The Consortium of Latino Employee Organizations (CLEO) is a Chicago-originated organization whose commitment to uniting Hispanic and Latino ERGs on a quarterly basis has expanded not only its geographical footprint but also its focus for the future. Founded by Dr. Robert Rodriguez in late 2008, CLEO’s first meeting consisted of 13 Chicago businesses whose only initial common denominator was Rodriguez. With a Bay Area chapter successfully initiated in 2018, CLEO has a lot to reflect on in its last decade and even more to look forward to.
CLEO’s creation originated with the publishing of Rodriguez’s 2008 book Latino Talent: Effective Strategies to Recruit, Retain and Develop Hispanic Professionals. After consulting with a litany of companies, Rodriguez found that while many Latino ERGs were facing the same issues, they weren’t communicating outside of their businesses. The first CLEO meeting was held at Allstate Insurance in Chicago. “In essence, I ended up being the central hub for all these Latino ERGs to be connected to each other and make those introductions,” Rodriguez says.
Rodriguez notes several substantial changes he has seen since the group’s first meeting in 2009. 13 companies have ballooned to 40 due-paying organizations in the Chicago area. And it its first year of existence, CLEO Bay Area is also at 40 members with some of the heaviest hitters of Silicon Valley including Facebook, Google, Pinterest, and Uber. Twitter hosted the group’s latest meeting. “Having a company like Google or Facebook involved tells the membership that this CLEO group is relevant to Latino ERGS at any industry,” Rodriguez says.
Quarterly CLEO meetings have gone so well, Rodriguez says the groups is working to build more frequently meeting subgroups of companies that may have common interests, be they business or geographical. “That’s something that the members have indicated that they want, so I’m going to help,” Rodriguez says.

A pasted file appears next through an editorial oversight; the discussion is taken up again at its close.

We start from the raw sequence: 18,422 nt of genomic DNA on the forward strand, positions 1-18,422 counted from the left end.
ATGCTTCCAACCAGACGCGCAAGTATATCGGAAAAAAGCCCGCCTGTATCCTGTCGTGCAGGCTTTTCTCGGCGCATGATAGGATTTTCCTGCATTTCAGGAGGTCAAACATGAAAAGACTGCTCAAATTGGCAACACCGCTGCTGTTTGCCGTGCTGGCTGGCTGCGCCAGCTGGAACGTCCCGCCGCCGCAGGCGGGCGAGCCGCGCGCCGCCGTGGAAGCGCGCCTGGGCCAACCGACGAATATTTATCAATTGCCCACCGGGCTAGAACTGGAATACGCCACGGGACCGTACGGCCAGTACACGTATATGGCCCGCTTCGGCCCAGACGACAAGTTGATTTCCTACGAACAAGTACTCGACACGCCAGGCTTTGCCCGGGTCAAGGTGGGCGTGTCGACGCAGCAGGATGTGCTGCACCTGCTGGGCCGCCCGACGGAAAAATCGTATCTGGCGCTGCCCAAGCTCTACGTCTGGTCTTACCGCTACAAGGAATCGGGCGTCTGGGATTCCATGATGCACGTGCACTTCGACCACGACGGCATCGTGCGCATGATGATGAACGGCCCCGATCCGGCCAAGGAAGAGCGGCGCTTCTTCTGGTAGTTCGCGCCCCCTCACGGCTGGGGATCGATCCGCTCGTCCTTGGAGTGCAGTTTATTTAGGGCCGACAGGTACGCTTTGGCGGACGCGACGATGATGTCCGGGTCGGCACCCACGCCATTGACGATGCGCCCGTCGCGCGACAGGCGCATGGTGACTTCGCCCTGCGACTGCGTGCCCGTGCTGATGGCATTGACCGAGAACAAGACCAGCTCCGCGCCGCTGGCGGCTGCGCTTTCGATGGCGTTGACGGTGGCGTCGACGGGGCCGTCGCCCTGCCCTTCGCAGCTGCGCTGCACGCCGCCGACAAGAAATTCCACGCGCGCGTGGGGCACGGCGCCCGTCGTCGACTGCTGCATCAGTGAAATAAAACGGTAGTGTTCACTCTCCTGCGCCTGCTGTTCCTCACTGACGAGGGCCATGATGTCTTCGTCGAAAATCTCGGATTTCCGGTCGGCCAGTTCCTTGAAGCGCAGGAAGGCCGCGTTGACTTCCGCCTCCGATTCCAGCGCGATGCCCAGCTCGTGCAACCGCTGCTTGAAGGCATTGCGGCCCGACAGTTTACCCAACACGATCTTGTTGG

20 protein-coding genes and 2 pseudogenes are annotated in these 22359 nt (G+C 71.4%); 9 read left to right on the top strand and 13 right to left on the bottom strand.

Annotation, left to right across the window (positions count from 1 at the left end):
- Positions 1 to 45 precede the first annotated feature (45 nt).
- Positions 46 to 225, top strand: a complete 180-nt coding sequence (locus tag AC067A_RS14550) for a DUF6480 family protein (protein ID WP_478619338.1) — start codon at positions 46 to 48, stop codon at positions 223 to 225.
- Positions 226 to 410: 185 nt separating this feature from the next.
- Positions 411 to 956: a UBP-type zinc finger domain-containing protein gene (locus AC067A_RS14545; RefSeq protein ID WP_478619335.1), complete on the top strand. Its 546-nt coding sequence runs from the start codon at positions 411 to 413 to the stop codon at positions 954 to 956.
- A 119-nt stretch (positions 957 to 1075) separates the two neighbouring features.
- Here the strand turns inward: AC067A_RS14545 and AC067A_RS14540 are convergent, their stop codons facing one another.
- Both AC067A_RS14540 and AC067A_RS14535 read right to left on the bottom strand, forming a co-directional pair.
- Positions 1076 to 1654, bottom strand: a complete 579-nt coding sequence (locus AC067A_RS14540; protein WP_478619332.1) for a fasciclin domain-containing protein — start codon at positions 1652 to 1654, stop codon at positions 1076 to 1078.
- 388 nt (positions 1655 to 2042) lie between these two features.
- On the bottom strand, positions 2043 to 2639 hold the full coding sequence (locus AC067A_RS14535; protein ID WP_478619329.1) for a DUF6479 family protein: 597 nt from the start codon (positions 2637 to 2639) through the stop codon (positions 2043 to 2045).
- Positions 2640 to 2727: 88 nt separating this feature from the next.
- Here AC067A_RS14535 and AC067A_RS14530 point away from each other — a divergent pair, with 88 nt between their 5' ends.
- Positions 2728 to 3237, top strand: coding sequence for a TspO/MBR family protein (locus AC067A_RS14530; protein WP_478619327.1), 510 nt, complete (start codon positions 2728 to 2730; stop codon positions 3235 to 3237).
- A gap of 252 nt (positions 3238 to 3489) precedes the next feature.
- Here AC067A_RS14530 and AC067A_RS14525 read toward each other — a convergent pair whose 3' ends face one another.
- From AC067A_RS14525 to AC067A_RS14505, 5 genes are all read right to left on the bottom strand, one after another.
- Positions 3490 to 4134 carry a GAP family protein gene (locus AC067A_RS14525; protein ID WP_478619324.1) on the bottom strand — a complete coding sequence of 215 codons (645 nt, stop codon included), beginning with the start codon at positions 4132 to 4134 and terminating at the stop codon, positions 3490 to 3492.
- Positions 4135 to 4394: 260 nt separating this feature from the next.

Rodriguez also notes that the group is looking to streamline its curriculum for its meetings as well as develop and provide more data that can be easily shared amongst group members. Because all of CLEOs members are Latino ERGs, Rodriguez says it’s an essential time for those who may feel minorities in their own field to come together to share knowledge and experience.
After nearly a decade, Rodriguez says that CLEO may be ready to further its borders. I fundamentally believe that this is a model that can be replicated in different cities,” Rodriguez says. “It’s a model that can be not only sustained but scaled.” The next decade could very well play home to CLEO Dallas, Boston, or New York.
“What allowed for [the immediate organizational buy-in of CLEO Bay Area] was because they saw the success of what we’re doing in Chicago,” Rodriguez says. “CLEO has a good mix of new tech as well as more established organizations, and we’re looking forward to continuing to grow.”
The tenth anniversary meeting is scheduled for Monday, August 27 and is being hosted by Google’s office in Chicago that will include breakout sessions, and a special panel of Latina leaders.